A little later, however, we saw that AVs could cover decent distances. In 2010, The University of Parma’s VISLAB successfully sent four autonomous vehicles on a journey from Parma to Shanghai, covering nearly 16,000km. From that year, huge investments were made in the tech. Google X – the software giant’s semi-secret research facility – launched its self-driving car project that year. They’ve now clocked up over one million miles.
From 2010 to now, new developments have arrived rapidly. From 2012 to 2015, dynamic mapping made an entrance. Continental’s ‘eHorizon’ and ‘Connected Horizon’ from Bosch both began to integrate topographical and digital map data with sensor data.
In 2015, Daimler and Mercedes Benz tested their Future Truck 2025, reaching speeds of 80 km/h while driving autonomously on Germany’s autobahn. In the same year, Mercedes Benz wowed audiences at CES 2015 with its sleek, hydrogen-electric, self-driving concept car and by 2016, more automated features were ready for launch. Traffic jam assist was developed, promising drivers they can take their hands off the wheel when stuck in queues and by 2018, parking assist had become smarter – now it could look out for spaces for you.
In the same year, cameras began to replace mirrors, providing better visibility, a better view and increased connectivity. By 2020, Augmented reality (AR), which allows virtual information to appear out your front window, became a real possibility. Road Departure Protection systems came into effect in 2020 too, executing active road keeping in emergency situations and showcasing how automated functions might improve road safety.
Future: Mass expansion
Progress isn’t stopping there. Technology is moving forward as developers from every part of the growing industry are entrenched in the, rather laborious, steps towards creating a driverless future. Lots of people are eager for that future to arrive, but there is an incredible amount of work to be done to make it happen. So though driverless vehicles are yet to arrive on a mass scale, they are on their way.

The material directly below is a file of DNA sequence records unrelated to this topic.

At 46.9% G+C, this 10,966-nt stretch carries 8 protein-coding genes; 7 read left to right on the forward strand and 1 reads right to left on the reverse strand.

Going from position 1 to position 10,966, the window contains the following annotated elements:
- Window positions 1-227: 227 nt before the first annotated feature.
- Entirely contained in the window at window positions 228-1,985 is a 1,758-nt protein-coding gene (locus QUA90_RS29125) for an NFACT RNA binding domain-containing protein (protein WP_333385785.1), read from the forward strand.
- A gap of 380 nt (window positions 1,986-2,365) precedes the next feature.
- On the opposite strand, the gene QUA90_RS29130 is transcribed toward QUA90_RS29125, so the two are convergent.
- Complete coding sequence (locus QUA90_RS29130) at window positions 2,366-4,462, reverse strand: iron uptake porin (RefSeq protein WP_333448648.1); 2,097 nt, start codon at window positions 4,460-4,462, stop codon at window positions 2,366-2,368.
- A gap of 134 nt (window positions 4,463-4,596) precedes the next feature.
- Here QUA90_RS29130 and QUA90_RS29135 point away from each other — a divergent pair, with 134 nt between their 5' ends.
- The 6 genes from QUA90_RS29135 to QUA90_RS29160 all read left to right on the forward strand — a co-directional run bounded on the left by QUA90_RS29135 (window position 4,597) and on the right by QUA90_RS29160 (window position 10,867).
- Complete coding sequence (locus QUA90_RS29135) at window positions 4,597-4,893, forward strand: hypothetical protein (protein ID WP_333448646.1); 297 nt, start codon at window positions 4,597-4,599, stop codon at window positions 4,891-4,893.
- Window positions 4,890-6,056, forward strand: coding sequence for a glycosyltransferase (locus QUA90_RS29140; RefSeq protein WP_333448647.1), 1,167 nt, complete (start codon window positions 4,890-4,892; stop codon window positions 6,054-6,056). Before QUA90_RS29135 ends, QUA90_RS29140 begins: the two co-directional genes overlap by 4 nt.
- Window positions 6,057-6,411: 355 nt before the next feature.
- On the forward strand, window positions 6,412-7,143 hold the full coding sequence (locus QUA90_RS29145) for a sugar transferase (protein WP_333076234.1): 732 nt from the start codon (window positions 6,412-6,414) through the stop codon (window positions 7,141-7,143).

Major breakthroughs are predicted for vehicle to everything (V2X) communication, meaning cameras, sensors and backend data might allow vehicles to know their environment by 2024. From around 2023 to 2025, we expect Level 2+, hands-free driving to be available on highways and parking will become a breeze from 2024. At that point, cars will be able to find a space and park themselves without any human interaction beyond the instruction to park.
In 2025, highway autopilot is predicted to arrive. That means Level 4 control which allows drivers to ‘switch off’ should be an option on highways and it will likely be popular – some predictions assume there will be 250,000 autonomous cars on the road by then.
As different levels of autonomous travel become available, experts expect that driving zones which separate vehicles with different capabilities will be introduced from 2025 onwards. With those precautions in place, forecasters see 54 million autonomous cars on the road by 2035. And by 2040, predictions suggest that the adoption of autonomous vehicles will have decreased the number of road accidents we see today by up to 80%.
Trucks will get in on the action by 2040 too. Long convoys of freight vehicles (“platoons”) are expected to dominate highways and within a decade, all cars will have some level of driverless function. Self-parking will become the norm too and will likely reduce the space we need for storing our vehicles by up to 75% by 2050.
So, what happens after 2050? That’s simple. We enter a fully automated driving world.
What do you think the future holds? Are you surprised we’ve been planning for AVs for so long? Does this timeline seem realistic? Share your thoughts with us in the comment section below!